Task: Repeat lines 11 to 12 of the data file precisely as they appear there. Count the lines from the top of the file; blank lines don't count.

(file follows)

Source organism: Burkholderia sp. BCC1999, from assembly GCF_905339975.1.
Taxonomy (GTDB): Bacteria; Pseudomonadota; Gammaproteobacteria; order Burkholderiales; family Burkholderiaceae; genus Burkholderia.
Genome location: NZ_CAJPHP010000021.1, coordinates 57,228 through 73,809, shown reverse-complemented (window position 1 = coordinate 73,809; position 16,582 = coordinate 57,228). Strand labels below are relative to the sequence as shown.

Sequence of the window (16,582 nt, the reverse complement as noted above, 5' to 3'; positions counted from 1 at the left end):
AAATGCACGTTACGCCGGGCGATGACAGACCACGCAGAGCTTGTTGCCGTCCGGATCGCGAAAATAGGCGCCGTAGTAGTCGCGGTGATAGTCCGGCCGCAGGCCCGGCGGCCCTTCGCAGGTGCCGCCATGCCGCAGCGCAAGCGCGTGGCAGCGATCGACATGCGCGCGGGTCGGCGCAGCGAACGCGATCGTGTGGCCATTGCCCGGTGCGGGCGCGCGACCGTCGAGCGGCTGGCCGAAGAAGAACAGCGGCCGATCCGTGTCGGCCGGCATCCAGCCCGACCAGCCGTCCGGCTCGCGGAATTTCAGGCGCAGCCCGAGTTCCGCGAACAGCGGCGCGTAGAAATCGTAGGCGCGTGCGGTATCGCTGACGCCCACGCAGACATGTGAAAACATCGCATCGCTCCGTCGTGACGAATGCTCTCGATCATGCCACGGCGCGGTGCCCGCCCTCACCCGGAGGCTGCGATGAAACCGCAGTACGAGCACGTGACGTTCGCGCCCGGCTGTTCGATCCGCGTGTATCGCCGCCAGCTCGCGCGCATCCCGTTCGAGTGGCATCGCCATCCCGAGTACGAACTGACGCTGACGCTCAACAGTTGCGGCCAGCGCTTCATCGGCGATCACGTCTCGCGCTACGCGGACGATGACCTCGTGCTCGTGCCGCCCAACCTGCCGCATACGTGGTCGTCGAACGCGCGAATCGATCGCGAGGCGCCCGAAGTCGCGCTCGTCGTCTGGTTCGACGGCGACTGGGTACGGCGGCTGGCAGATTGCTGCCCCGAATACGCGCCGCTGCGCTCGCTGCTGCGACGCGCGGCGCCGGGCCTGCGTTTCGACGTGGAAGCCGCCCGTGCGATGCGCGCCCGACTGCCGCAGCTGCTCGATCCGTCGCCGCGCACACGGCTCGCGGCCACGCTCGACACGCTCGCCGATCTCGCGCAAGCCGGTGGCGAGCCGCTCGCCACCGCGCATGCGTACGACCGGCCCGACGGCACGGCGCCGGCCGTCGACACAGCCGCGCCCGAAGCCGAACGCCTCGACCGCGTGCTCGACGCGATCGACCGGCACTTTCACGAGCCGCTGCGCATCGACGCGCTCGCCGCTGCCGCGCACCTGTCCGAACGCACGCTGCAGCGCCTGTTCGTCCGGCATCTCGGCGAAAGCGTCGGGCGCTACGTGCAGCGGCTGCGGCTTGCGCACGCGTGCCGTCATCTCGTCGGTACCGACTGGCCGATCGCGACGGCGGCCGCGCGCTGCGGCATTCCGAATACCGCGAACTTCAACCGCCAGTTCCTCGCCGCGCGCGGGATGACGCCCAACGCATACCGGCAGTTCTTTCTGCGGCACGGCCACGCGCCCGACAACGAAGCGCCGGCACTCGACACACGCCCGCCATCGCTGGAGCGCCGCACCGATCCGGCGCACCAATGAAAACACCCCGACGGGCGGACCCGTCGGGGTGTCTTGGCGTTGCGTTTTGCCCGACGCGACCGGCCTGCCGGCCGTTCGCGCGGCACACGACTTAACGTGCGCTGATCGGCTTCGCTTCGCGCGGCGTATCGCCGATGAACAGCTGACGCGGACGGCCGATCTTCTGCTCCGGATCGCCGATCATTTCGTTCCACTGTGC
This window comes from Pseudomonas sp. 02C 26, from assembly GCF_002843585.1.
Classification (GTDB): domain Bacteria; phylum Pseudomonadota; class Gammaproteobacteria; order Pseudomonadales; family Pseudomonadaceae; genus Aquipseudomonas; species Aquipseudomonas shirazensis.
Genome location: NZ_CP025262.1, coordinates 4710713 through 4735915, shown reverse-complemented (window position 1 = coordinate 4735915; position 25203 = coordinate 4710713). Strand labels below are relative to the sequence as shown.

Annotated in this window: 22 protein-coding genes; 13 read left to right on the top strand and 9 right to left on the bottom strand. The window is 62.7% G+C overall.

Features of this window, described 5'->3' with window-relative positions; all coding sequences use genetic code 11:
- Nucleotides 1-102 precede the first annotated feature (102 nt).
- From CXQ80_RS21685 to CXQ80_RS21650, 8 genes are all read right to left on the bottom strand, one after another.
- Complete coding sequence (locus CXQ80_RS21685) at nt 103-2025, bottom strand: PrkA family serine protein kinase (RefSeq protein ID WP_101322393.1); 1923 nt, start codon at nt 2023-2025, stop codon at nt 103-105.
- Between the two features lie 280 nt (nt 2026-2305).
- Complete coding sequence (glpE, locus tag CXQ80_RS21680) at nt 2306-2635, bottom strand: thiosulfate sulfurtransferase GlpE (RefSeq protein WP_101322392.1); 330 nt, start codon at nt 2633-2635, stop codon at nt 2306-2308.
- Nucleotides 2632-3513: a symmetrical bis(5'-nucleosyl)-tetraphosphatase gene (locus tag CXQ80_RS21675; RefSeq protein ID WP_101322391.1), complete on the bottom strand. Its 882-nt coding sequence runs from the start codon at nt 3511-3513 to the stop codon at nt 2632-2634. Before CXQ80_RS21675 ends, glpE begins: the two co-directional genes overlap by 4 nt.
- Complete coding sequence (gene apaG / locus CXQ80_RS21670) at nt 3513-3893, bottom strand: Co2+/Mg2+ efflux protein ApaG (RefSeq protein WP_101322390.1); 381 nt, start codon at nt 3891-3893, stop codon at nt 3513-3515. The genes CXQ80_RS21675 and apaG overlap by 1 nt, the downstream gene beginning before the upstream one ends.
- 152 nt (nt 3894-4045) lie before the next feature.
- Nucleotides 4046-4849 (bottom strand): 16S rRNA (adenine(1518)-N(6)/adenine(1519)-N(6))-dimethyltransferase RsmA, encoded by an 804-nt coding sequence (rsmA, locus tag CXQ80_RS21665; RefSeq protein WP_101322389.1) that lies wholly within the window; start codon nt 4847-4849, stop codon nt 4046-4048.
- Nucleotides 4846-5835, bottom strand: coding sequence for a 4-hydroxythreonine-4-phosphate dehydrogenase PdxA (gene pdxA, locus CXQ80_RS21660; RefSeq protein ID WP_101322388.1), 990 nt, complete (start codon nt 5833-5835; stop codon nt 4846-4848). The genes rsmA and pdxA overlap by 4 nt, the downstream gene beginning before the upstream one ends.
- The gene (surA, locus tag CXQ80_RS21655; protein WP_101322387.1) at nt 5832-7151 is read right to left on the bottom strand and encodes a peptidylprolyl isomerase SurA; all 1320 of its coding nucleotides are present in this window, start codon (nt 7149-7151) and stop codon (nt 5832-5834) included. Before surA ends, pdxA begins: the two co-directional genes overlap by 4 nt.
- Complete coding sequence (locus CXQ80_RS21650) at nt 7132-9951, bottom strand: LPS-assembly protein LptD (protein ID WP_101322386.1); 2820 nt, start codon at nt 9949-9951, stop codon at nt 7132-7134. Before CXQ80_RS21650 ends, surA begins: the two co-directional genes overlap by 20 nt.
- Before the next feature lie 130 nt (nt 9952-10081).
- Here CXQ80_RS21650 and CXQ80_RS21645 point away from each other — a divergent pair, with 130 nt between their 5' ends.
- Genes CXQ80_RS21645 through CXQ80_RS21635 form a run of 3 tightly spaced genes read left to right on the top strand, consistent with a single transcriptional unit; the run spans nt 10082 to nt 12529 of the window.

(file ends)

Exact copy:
- Nucleotides 1-102 precede the first annotated feature (102 nt).
- From CXQ80_RS21685 to CXQ80_RS21650, 8 genes are all read right to left on the bottom strand, one after another.